How Long To Wait To Get In Pool After Tattoo?

How Long To Wait To Get In Pool After Tattoo
2 to 4 weeks Frolicking on the beach or at your local pool may seem like the perfect opp to show of some fresh ink, but don’t bust out the swimwear just yet. You should wait for your tattoo to fully heal — which can take at least 2 to 4 weeks — before swimming in any kind of water.

How long after a tattoo can you go swimming?

Despite how pervasive tattoos are these days, they’re still kind of a big deal. At the risk of sounding like your grandma, getting inked with that work of art is a procedure that can actually be quite risky, which is why it’s so important to follow tattoo guidelines to a T.

  • As a report published earlier this month details, ignoring them can be fatal;
  • In a definite worst case scenario, an unidentified 31-year-old Hispanic man died after ignoring tattoo artists’ warnings not to go swimming with fresh ink, reports the Daily Mail;

Five days after getting a cross tattoo on his calf, the man reportedly went for a dip in the Gulf of Mexico, where he contracted a bacterial infection. A day after exposing his ink to the ocean, he developed a fever, chills and a nasty rash near his tattoo.

Despite treatment, the infection ultimately killed him. Warning: the images are graphic. According to tattoo guidelines, you’re supposed to wait two weeks before swimming in the pool or ocean to allow the ink to heal — up until that point, your tattoo is still an open wound and needs to be cared for like one.

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Submerging your wound in water, which is often swimming with all different types of bacteria, can lead to some serious infections. The bacteria in this case, was a particularly nasty flesh-eating strain called Vibrio vulnificus, according to the official report published in BMJ Case Reports , which affects the immune system and can be contracted by exposing an open wound to seawater or by eating raw shellfish.

Even with aggressive treatment from doctors, a pre-existing liver condition made the man more susceptible to developing sepsis from the infection and he ultimately died two months after entering the hospital.

Daily Mail.

Is it safe to get a tattoo in the pool?

Why Can’t You Swim With a Tattoo? – Essentially, a new tattoo is an open wound. That’s why you’re supposed to stay out of open water, hot tubs, and pools until it heals. As with any wound, you don’t want it to get infected by any potential bacteria in the water.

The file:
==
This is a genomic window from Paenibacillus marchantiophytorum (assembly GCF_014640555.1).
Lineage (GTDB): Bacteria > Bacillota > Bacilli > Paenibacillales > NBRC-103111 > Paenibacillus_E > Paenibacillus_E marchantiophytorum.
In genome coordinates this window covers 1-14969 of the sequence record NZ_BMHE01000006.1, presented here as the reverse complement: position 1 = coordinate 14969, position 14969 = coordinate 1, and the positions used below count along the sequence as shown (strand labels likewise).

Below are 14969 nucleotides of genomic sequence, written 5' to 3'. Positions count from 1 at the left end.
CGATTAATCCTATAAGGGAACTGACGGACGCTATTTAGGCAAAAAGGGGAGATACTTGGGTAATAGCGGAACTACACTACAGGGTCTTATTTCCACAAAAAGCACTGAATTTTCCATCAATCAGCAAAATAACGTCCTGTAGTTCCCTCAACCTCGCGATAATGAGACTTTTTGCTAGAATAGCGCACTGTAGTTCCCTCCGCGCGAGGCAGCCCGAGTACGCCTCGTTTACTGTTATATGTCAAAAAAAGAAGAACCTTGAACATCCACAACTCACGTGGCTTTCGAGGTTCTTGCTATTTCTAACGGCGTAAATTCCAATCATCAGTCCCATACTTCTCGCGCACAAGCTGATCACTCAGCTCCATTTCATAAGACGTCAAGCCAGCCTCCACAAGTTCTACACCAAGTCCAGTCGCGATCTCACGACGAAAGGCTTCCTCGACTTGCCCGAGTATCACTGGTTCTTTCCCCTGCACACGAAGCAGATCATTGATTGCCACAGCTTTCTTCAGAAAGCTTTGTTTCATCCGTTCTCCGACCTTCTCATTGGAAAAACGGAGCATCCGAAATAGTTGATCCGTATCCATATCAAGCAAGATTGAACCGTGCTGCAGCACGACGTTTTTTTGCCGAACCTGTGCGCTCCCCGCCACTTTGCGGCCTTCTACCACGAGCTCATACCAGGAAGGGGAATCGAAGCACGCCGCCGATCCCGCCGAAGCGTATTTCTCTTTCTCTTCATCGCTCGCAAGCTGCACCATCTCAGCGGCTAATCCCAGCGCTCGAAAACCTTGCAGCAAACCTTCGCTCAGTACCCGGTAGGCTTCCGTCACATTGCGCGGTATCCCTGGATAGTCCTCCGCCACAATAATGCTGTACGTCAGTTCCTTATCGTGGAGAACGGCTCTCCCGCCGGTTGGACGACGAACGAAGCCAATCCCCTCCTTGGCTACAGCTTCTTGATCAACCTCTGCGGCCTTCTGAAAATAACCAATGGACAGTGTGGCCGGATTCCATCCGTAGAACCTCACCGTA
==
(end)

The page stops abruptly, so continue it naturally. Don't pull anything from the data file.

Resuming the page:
Although it’s rare, there’s at least one documented case of a man with an existing liver disease dying after going in the Gulf of Mexico and getting his new tattoo infected. That’s not likely to happen while swimming laps at your pool, but there’s always a danger of infection as long as the wound isn’t healed.

An infection can both damage the new tattoo design and cause bigger health problems. Although the pool might be cleaner than many open water venues, there’s still some bacteria. Additionally, chlorine and other chemicals can be painful to an open wound and cause redness.

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How long does it take for a new tattoo to heal?

Wait at Least Two Weeks (but err on the side of caution with four) – The golden rule for diving back into the deep blue after getting tattoo is to wait at least two weeks, although the facts state it can commonly take up to four weeks to fully heal.

Can you go in the water with a new tattoo?

Why Can’t You Swim With a Tattoo? – Essentially, a new tattoo is an open wound. That’s why you’re supposed to stay out of open water, hot tubs, and pools until it heals. As with any wound, you don’t want it to get infected by any potential bacteria in the water.

Although it’s rare, there’s at least one documented case of a man with an existing liver disease dying after going in the Gulf of Mexico and getting his new tattoo infected. That’s not likely to happen while swimming laps at your pool, but there’s always a danger of infection as long as the wound isn’t healed.

An infection can both damage the new tattoo design and cause bigger health problems. Although the pool might be cleaner than many open water venues, there’s still some bacteria. Additionally, chlorine and other chemicals can be painful to an open wound and cause redness.